9. Find some of Schumann's piano music alluded to in the novel, (Kinderscenen, Fantasie, Carnaval) and listen and discuss. How do the two forms of expression, language and music, the language of music, interconnect if at all? Does Clara Schumann's piano trio have anything literal to do with the romantic triangle in which she found herself ?

10. Imagine Longing as a play, an opera, or a TV series. What would be gained and what lost?

11. Exercises: Write a love letter from Robert to Clara, an answer from Clara to Robert. Write a passage in their marriage journal describing (a) their first night of married love, (b) the birth of their first child, and, (c) the decision to send Robert off to Endenich.

12. Because of the limited point-of-view, we cannot know what Schumann does not know about what goes on between Clara and Brahms. Imagine a scene in which the two of them (a) become lovers, or, (b) decide not to. Which scene do you think is more probable, and why?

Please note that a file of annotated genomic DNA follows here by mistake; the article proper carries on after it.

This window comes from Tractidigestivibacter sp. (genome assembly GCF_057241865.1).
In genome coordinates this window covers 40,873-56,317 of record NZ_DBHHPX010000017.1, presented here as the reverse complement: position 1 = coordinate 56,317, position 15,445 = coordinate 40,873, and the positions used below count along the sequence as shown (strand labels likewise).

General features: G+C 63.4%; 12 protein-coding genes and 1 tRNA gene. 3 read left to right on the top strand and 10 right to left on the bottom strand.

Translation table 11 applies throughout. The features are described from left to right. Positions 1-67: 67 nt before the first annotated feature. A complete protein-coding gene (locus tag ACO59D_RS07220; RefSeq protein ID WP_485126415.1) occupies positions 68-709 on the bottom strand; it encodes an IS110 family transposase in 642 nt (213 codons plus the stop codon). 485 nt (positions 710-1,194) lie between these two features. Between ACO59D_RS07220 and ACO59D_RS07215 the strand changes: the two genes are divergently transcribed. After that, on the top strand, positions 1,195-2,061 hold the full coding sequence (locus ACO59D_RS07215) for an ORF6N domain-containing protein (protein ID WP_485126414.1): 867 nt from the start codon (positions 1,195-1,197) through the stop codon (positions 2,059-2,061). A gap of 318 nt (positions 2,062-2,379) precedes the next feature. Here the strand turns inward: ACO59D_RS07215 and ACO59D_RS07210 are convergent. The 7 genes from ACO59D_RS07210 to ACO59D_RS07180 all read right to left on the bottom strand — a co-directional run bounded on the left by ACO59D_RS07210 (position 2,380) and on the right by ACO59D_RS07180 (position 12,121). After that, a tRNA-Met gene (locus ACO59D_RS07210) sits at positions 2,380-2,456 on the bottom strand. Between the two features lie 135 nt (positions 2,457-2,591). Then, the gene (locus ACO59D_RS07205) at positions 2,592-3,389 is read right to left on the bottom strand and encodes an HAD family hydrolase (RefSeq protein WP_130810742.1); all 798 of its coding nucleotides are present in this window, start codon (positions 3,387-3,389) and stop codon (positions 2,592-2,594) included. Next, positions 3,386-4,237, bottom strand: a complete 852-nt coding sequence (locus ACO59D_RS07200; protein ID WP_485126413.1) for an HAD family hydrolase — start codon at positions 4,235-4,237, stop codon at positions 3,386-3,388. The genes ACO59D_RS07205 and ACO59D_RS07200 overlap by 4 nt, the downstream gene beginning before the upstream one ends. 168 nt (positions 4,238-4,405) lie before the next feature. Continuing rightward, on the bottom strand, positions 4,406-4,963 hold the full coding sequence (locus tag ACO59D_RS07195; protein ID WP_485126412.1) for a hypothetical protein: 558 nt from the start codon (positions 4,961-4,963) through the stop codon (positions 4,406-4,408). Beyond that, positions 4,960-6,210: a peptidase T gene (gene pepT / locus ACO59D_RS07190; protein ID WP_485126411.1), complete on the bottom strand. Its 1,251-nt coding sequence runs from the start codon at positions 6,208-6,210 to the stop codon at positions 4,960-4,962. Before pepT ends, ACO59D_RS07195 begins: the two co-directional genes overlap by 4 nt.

13. During the years of Schumann's incarceration in Endenich, Clara distanced herself from her husband. Why do you think she chose to stay away?

14. When Robert Schumann is asked in the novel whether he wants to be popular as an artist, he responds that he might, but "I just don't want to have to write popular work." Is it an artist's job to please first his audience or himself ? What differences, if any, are there between artists and entertainers? What did one of Liszt's biographers mean when she wrote, "Romanticism did not survive by virtue of having created artifacts acceptable to the masses (which would have de-stroyed it) but because it didn't"?